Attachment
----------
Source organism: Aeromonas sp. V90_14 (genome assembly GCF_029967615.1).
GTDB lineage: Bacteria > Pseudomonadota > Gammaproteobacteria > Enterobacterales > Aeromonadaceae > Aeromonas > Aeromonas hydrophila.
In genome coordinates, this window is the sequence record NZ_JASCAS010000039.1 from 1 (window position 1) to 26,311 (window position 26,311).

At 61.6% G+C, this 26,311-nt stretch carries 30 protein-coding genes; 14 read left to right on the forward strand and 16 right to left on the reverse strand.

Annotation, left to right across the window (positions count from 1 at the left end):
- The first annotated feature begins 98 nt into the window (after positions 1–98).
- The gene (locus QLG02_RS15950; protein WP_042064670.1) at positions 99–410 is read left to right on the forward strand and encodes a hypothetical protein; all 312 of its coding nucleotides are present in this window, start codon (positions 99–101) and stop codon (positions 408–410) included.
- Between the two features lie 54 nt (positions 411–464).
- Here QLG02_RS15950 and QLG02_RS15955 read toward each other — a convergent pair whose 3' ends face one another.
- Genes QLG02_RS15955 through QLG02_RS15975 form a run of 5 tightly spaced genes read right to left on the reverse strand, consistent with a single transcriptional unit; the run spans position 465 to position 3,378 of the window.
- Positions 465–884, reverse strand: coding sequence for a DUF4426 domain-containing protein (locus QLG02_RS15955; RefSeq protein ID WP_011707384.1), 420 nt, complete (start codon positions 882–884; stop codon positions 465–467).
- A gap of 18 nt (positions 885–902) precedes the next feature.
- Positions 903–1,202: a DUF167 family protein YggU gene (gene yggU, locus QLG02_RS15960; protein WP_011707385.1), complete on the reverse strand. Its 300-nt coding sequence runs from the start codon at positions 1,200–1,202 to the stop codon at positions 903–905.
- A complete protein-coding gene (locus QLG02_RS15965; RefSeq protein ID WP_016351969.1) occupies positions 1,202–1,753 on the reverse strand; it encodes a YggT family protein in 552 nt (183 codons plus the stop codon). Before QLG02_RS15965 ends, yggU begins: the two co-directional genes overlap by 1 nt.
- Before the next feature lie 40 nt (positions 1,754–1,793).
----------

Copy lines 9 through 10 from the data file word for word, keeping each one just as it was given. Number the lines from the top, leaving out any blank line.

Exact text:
- Here QLG02_RS15950 and QLG02_RS15955 read toward each other — a convergent pair whose 3' ends face one another.
- Genes QLG02_RS15955 through QLG02_RS15975 form a run of 5 tightly spaced genes read right to left on the reverse strand, consistent with a single transcriptional unit; the run spans position 465 to position 3,378 of the window.